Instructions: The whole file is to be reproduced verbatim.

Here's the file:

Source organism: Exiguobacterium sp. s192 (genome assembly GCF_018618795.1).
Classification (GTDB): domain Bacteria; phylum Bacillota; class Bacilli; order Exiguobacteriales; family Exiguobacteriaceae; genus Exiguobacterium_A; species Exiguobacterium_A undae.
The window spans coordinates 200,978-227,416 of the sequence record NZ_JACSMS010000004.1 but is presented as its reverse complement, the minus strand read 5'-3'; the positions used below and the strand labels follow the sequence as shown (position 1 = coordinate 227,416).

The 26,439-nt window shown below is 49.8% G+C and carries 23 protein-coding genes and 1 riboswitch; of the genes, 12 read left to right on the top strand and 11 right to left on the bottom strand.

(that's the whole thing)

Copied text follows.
Source organism: Exiguobacterium sp. s192 (genome assembly GCF_018618795.1).
Classification (GTDB): domain Bacteria; phylum Bacillota; class Bacilli; order Exiguobacteriales; family Exiguobacteriaceae; genus Exiguobacterium_A; species Exiguobacterium_A undae.
The window spans coordinates 200,978-227,416 of the sequence record NZ_JACSMS010000004.1 but is presented as its reverse complement, the minus strand read 5'-3'; the positions used below and the strand labels follow the sequence as shown (position 1 = coordinate 227,416).

The 26,439-nt window shown below is 49.8% G+C and carries 23 protein-coding genes and 1 riboswitch; of the genes, 12 read left to right on the top strand and 11 right to left on the bottom strand.